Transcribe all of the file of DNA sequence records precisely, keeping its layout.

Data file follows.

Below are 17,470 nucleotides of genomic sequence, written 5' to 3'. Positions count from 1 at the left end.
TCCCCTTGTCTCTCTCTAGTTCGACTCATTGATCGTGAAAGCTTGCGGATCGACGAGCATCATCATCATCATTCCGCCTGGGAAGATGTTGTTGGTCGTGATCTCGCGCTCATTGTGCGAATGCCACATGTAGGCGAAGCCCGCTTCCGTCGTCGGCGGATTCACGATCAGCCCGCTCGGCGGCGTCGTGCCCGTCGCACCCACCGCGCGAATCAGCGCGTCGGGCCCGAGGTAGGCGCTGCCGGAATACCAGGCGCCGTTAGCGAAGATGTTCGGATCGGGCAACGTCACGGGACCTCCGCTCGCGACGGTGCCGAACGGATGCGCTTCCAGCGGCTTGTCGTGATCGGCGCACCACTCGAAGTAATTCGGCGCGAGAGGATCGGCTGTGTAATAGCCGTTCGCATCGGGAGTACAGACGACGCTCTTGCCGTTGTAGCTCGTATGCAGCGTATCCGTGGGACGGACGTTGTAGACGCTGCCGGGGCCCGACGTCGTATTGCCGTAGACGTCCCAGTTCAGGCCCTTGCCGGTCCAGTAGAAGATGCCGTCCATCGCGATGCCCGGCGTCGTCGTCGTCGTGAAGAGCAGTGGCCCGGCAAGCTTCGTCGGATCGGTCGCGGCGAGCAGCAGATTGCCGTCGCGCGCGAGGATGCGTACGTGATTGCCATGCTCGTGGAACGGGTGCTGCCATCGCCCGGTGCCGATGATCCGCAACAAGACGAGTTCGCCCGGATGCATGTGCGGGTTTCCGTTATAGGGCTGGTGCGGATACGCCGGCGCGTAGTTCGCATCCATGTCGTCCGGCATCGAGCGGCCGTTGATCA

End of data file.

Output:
Below are 17,470 nucleotides of genomic sequence, written 5' to 3'. Positions count from 1 at the left end.
TCCCCTTGTCTCTCTCTAGTTCGACTCATTGATCGTGAAAGCTTGCGGATCGACGAGCATCATCATCATCATTCCGCCTGGGAAGATGTTGTTGGTCGTGATCTCGCGCTCATTGTGCGAATGCCACATGTAGGCGAAGCCCGCTTCCGTCGTCGGCGGATTCACGATCAGCCCGCTCGGCGGCGTCGTGCCCGTCGCACCCACCGCGCGAATCAGCGCGTCGGGCCCGAGGTAGGCGCTGCCGGAATACCAGGCGCCGTTAGCGAAGATGTTCGGATCGGGCAACGTCACGGGACCTCCGCTCGCGACGGTGCCGAACGGATGCGCTTCCAGCGGCTTGTCGTGATCGGCGCACCACTCGAAGTAATTCGGCGCGAGAGGATCGGCTGTGTAATAGCCGTTCGCATCGGGAGTACAGACGACGCTCTTGCCGTTGTAGCTCGTATGCAGCGTATCCGTGGGACGGACGTTGTAGACGCTGCCGGGGCCCGACGTCGTATTGCCGTAGACGTCCCAGTTCAGGCCCTTGCCGGTCCAGTAGAAGATGCCGTCCATCGCGATGCCCGGCGTCGTCGTCGTCGTGAAGAGCAGTGGCCCGGCAAGCTTCGTCGGATCGGTCGCGGCGAGCAGCAGATTGCCGTCGCGCGCGAGGATGCGTACGTGATTGCCATGCTCGTGGAACGGGTGCTGCCATCGCCCGGTGCCGATGATCCGCAACAAGACGAGTTCGCCCGGATGCATGTGCGGGTTTCCGTTATAGGGCTGGTGCGGATACGCCGGCGCGTAGTTCGCATCCATGTCGTCCGGCATCGAGCGGCCGTTGATCA